Moving at the Speed of Human

In my world lately, I'm experiencing the reality of being human in a big way—moving at the speed one human can go.

When the new year dawned, it brought with it many invitations to new creative work and growth, some of them related to my business, Bookwifery, and some of them in addition to it, and in the past several months I’ve made slower progress on those projects and invitations than I’d like. I've had to reckon with the limits of time, energy, capacity, and attention I’ve had available for all these things. 

Because the truth is, there's only so much any one of us can do in a given day, week, and month. 

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And so when I find myself reckoning with those limits, I wonder: Can we give ourselves permission to move at the speed of human? Even more than that, can we forgive ourselves for being merely human? 

A couple months ago, in the span of a few days, I talked with a number of authors in the Bookwifery Collective who were facing real challenges. A root canal, a lost loved one, a health setback, a demanding job, limited resources—these were just a handful of things voiced within a few days’ time. 

This past week brought more of the same. Someone faces the challenges of working full-time while working on a book. Someone else finds herself blessed with more ideas than she can keep up with. Another person finds herself in a season of low energy. Someone else is tending to loved ones who are experiencing severe losses.

It’s common, these kinds of things coming up. Sometimes it’s the normal flow of life; sometimes it’s extraordinary circumstance.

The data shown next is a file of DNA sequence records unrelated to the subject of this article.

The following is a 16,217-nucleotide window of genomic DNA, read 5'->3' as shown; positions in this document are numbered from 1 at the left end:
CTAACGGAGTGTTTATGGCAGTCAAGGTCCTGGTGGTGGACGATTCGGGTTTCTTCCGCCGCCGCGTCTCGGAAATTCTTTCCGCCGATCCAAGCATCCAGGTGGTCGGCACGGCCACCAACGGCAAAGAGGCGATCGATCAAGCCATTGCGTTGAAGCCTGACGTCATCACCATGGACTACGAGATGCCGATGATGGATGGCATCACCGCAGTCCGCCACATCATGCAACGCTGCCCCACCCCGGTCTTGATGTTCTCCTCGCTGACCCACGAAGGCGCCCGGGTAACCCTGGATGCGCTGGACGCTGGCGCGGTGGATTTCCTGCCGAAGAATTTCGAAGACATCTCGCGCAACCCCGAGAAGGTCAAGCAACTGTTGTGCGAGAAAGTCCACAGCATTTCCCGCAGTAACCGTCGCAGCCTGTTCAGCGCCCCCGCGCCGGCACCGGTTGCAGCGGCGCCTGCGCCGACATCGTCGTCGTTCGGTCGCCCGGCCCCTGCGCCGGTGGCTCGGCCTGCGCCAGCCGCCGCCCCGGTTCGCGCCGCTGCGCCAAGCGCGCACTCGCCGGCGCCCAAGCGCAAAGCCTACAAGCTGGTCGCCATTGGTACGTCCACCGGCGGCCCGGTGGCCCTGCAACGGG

They wonder all the time: Can there be room for working on a book and the realities of life? 

In my view, the answer must be yes—for them and for you, too, in whatever you’re holding.

The pulse and pace of modern life would hasten to tell you otherwise. It would say you must do this, you can't do that, you need to go here—and quickly, or you're going to miss out. It would tell you you're falling behind, you're messing up, you're losing out, you're doing it wrong, and you're going to blow your big chance if you don't dance the tightrope now—and perfectly.

Let yourself move at the speed of human, I say.

What's the cost otherwise—quick-dancing along a tightrope the rest of your days, always performing and trying not to fail or fall? Is that kind of existence really worth it? 

I believe any true invitation in your life makes room for its realities. It accommodates itself to your humanness. It fits into the flex and flow of what you can do. 

True invitations come from the Source who knows you, knows your capacity, and knows what your life includes. The invitation to do this or that new thing stands in accordance with, not in opposition to, those truths.

I celebrate this. It means we get to be who we are, no more and no less. And it means we get to live at the speed of human, because that’s what we actually are.

Everything else can go. Isn't that a relief?